The reasons why some of Australia’s most elite private schools are banning mobile phones in the classrooms
- A number of Australia’s top private schools have banned mobiles in classrooms
- Schools have said devices affect concentration and stress levels of students
- Reduced memory and a skewed view of reality are other reasons for the ban
Some of Australia’s top private schools have banned mobile phones in classrooms, claiming they affect the concentration and stress levels of students.
Increased fear of missing out, reduced memory and a skewed view of reality are among other reasons why schools have made the controversial ban.
The recent bans have coincided with the New South Wales government’s review on the non-educational use of devices in schools, which include submissions saying mobile phones were useful for learning.
Australia’s top private schools have banned mobile phone use in classrooms
Newington College in Sydney’s inner-west introduced the mobile phone ban late last year after a failed attempt to encourage students to use the devices responsibly.
Students at the all-boys school could carry their phones as long as they weren’t seen or heard using them, before the amendments were made in October.
Phones must now be left in lockers but messages can be checked briefly during recess and lunch, reports The Sydney Morning Herald.
Parents of the school were notified to contact their sons through school reception.
Deniliquin High School’s tweeted saying the students ‘were busy talking to each other in the noisy yard’ instead of playing on their phone on the first day the devices were banned in July.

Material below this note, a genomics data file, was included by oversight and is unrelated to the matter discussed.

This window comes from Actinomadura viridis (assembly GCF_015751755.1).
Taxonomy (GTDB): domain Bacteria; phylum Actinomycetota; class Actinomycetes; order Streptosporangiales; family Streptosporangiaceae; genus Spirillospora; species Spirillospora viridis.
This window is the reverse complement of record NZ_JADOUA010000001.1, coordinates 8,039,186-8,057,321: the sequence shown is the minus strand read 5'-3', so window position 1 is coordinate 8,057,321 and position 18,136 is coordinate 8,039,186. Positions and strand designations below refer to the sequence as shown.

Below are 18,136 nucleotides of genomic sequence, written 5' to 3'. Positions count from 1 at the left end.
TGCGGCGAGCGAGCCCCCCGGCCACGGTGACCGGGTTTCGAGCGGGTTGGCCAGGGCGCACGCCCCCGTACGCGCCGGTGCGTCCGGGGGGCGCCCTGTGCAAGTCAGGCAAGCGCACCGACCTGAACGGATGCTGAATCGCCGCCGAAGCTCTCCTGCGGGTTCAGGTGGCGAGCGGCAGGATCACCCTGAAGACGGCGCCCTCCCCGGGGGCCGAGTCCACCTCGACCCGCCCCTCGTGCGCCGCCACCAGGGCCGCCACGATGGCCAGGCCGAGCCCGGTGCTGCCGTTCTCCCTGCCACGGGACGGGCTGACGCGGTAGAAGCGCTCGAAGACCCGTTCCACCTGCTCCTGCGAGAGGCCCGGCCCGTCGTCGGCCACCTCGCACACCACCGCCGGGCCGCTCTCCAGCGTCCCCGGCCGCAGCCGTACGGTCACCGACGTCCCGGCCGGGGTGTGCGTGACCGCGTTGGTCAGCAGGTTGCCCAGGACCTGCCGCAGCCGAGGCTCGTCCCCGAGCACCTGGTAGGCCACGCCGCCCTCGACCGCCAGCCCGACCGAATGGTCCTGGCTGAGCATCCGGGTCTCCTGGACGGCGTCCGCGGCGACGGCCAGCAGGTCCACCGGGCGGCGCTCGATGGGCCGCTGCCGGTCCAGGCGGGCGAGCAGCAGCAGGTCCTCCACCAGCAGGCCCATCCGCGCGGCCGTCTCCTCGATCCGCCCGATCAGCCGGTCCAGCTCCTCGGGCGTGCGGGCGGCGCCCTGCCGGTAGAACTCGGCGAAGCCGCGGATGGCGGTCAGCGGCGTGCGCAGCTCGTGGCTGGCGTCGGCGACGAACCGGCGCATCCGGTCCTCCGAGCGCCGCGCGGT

Tara Anglican School for Girls say they’ve seen a number of positive effects after forcing students to leave their phones in their locker at the start of the year.
‘The best part is the delight in the increase in morning tea and lunchtime conversation. Everyone is engaged with each other and not a screen now,’ said principal Susan Middlebrook.
Newington College introduced the mobile phone ban in the beginning of term four after a failed attempt to encourage students to use the devices responsibly
Tara Anglican School of girls have seen a positive impact since the mobile phone ban in the beginning of the year
The New South Wales Teachers Federation said smart phones were needed in public schools as a useful took because they weren’t given enough funding to supply enough computers.
The Federation of Parents and Citizens Assocation of New South Wales said educating parents and students about responsible mobile use was more effective than a ban.
Head of the review child psychologist Michael Car Gregg will release the report next year.
The recommendations act as as a guide but schools and aren’t compulsory.